Summit County property tax revenue could flatten out due to residential rate cut
January 26, 2017
A projected drop in residential property taxes in Colorado could leave commercial property owners to cover the difference.
The assessment rate for residential properties in Colorado has stayed at 7.96 percent for nearly 14 years. But the Department of Local Affairs recently released a study that projects the rate will drop to 6.56 percent. The new rate would go into effect for 2018.
The tax cut comes from a measure in Colorado's constitution known as the Gallagher amendment.
In the '70s, Colorado saw continuous increases to property taxes. The amendment was passed in 1982 to combat rising taxes, and stipulates that residential properties only make up 45 percent of the state's overall assessed value. Commercial value makes up the remaining 55 percent. The report from Local Affairs adds that in 1958 the residential rate was at 29 percent, but had quickly risen up to 44 percent by 1982. If home values begin to rise over commercial, the ratio needs to be adjusted to ensure homeowners are not covering more than 45 percent, causing a tax cut.
Once tax rates drop, getting them back up again is more complicated. Through Colorado's Tax Payers Bill of Rights, rates cannot be raised without voter approval. In the 34 years since Gallagher was put into place, the assessment rate for commercial property stayed at 29 percent. Residential rates on the other hand have dropped from 21 percent to their recent rate of 7.96 percent, according to the report from Local Affairs.
"It's very difficult to look at an amendment and just kind of think about its long-term impact," said Beverly Breakstone, the Summit County assessor.
Breakstone said that the drop could mean that any taxes not covered by residential property owners get pushed to the commercial taxpayers, primarily business owners and people who own vacant land.
"It's a very meaningful thing here," she said. "It's an inequity in the tax system."
However, Bill Wallace, the public trustee and treasurer for Summit, said that the new rate would not have a strong impact on the county and that it's meant to help equalize tax payments between commercial and residential property owners.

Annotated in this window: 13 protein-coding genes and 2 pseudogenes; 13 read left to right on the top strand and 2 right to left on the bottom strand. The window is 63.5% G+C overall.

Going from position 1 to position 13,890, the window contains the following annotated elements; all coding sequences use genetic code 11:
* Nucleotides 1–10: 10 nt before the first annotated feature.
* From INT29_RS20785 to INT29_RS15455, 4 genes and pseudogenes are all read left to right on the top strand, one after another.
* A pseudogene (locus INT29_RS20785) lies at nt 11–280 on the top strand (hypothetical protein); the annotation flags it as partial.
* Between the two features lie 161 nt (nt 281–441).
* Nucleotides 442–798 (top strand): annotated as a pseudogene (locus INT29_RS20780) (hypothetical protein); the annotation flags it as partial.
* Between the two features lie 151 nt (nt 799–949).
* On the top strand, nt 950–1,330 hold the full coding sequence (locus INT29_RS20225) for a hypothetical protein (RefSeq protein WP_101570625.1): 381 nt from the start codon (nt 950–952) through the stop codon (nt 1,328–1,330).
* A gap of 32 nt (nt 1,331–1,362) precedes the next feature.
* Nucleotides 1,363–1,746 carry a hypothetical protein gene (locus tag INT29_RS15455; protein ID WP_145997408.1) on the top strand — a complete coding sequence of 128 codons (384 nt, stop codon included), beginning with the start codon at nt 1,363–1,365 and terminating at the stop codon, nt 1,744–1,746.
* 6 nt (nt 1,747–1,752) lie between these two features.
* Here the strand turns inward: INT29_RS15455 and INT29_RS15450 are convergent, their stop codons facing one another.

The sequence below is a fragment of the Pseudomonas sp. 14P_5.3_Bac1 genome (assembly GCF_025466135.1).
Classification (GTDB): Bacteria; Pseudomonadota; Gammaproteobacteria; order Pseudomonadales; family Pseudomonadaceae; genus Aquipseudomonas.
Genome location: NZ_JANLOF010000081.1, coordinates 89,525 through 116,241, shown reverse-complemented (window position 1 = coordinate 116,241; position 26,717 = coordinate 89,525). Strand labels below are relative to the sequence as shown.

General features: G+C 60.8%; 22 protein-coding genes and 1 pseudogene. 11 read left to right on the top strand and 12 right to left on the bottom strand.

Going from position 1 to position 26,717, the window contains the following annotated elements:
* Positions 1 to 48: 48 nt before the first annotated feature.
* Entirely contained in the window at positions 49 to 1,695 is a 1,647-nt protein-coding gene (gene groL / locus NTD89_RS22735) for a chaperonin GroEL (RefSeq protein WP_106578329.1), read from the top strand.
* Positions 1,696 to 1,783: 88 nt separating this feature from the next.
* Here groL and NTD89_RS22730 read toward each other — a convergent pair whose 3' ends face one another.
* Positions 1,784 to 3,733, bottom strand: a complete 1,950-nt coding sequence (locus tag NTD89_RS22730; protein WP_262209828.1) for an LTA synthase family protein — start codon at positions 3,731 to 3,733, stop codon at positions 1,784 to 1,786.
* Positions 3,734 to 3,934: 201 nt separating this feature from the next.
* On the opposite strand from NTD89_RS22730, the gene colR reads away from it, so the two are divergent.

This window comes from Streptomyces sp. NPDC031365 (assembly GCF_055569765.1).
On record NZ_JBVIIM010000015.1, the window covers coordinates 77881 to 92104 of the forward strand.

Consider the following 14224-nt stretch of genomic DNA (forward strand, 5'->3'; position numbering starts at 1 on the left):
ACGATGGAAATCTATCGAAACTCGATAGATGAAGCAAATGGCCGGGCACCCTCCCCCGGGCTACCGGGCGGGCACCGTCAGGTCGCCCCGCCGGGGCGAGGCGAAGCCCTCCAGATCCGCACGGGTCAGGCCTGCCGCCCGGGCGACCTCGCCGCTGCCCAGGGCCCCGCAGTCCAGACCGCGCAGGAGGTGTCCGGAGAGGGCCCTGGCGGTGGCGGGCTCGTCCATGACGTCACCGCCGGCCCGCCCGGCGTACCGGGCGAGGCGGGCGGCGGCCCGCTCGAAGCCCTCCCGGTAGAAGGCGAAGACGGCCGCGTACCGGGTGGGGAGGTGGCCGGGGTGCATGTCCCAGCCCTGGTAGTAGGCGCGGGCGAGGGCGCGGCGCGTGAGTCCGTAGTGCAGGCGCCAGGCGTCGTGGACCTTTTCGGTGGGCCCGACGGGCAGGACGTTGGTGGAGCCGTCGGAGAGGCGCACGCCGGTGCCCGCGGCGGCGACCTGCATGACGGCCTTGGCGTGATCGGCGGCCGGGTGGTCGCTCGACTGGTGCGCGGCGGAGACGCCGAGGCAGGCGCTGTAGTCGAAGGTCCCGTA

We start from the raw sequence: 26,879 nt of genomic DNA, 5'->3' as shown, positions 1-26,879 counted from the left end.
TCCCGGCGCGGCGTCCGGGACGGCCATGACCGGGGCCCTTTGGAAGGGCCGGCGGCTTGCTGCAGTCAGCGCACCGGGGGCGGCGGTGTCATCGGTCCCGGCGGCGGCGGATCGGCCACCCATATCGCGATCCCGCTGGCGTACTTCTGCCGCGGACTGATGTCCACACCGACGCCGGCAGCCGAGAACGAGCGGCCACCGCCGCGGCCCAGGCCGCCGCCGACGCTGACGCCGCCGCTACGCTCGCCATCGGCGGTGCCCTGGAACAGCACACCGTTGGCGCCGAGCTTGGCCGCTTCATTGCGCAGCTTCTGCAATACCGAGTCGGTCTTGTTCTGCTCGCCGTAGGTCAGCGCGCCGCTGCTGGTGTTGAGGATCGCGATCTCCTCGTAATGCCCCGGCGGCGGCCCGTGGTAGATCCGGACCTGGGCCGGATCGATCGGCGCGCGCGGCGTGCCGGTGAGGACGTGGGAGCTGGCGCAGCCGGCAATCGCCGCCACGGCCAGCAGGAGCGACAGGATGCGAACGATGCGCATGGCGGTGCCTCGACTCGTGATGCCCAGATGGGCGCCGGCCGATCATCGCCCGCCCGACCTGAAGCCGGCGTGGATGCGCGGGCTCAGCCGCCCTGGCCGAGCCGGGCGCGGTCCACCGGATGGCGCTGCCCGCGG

In Summit County, 13 percent of the total property value falls under commercial. Breakstone said that under the projected tax rates, that small group will be covering 38 percent of the property tax. The change also hurts the county's revenue for the coming years.
'The fact that the overall assessment ratio is dropping, coupled with the fact that commercial properties in Summit County are also going up considerably, we are going to come out probably pretty close to flat in terms of what our 2016-2017 property tax collections are, compared to what our 2018-2019 property tax collections will be," said Scott Vargo, the county manager.
Vargo added that before the rate dropped, the county had projected a 5 percent increase in revenue from property taxes. He estimated that for the county about 30 percent of its revenue comes from property taxes.
But Summit is lucky because the high demand for housing and commercial property helps to offset the Gallagher amendment. In Vargo's eyes, having flat revenues is better than losing it, which could be the case for counties that aren't seeing growth in residential and commercial properties.
"It changes some of our longer term planning," he said. "We're not looking at it seeing a situation where we're going to have to make significant cuts, which is fantastic news for us."